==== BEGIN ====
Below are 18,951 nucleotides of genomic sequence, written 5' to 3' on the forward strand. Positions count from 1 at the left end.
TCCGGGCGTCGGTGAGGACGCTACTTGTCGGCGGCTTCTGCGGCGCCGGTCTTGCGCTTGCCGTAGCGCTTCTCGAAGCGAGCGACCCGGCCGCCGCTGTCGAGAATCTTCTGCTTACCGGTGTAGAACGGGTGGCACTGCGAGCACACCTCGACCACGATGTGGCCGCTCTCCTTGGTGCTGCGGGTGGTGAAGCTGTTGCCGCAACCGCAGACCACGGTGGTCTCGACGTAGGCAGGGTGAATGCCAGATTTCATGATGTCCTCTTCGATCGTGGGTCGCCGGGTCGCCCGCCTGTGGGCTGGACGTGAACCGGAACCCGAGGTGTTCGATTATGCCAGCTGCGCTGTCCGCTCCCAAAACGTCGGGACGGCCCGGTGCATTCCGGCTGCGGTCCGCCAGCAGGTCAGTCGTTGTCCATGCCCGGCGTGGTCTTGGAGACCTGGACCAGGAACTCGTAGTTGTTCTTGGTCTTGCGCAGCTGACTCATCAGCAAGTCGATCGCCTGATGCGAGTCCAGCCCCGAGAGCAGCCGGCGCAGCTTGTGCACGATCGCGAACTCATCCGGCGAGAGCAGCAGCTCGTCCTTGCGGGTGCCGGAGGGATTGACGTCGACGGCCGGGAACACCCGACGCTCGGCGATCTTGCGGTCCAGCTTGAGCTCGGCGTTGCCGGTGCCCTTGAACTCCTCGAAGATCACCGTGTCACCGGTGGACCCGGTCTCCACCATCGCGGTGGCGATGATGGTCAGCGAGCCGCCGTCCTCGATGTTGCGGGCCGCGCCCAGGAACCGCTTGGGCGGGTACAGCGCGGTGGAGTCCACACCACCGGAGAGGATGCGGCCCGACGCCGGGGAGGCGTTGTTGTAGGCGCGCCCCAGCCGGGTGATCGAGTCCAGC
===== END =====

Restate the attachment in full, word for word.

Below are 18,951 nucleotides of genomic sequence, written 5' to 3' on the forward strand. Positions count from 1 at the left end.
TCCGGGCGTCGGTGAGGACGCTACTTGTCGGCGGCTTCTGCGGCGCCGGTCTTGCGCTTGCCGTAGCGCTTCTCGAAGCGAGCGACCCGGCCGCCGCTGTCGAGAATCTTCTGCTTACCGGTGTAGAACGGGTGGCACTGCGAGCACACCTCGACCACGATGTGGCCGCTCTCCTTGGTGCTGCGGGTGGTGAAGCTGTTGCCGCAACCGCAGACCACGGTGGTCTCGACGTAGGCAGGGTGAATGCCAGATTTCATGATGTCCTCTTCGATCGTGGGTCGCCGGGTCGCCCGCCTGTGGGCTGGACGTGAACCGGAACCCGAGGTGTTCGATTATGCCAGCTGCGCTGTCCGCTCCCAAAACGTCGGGACGGCCCGGTGCATTCCGGCTGCGGTCCGCCAGCAGGTCAGTCGTTGTCCATGCCCGGCGTGGTCTTGGAGACCTGGACCAGGAACTCGTAGTTGTTCTTGGTCTTGCGCAGCTGACTCATCAGCAAGTCGATCGCCTGATGCGAGTCCAGCCCCGAGAGCAGCCGGCGCAGCTTGTGCACGATCGCGAACTCATCCGGCGAGAGCAGCAGCTCGTCCTTGCGGGTGCCGGAGGGATTGACGTCGACGGCCGGGAACACCCGACGCTCGGCGATCTTGCGGTCCAGCTTGAGCTCGGCGTTGCCGGTGCCCTTGAACTCCTCGAAGATCACCGTGTCACCGGTGGACCCGGTCTCCACCATCGCGGTGGCGATGATGGTCAGCGAGCCGCCGTCCTCGATGTTGCGGGCCGCGCCCAGGAACCGCTTGGGCGGGTACAGCGCGGTGGAGTCCACACCACCGGAGAGGATGCGGCCCGACGCCGGGGAGGCGTTGTTGTAGGCGCGCCCCAGCCGGGTGATCGAGTCCAGC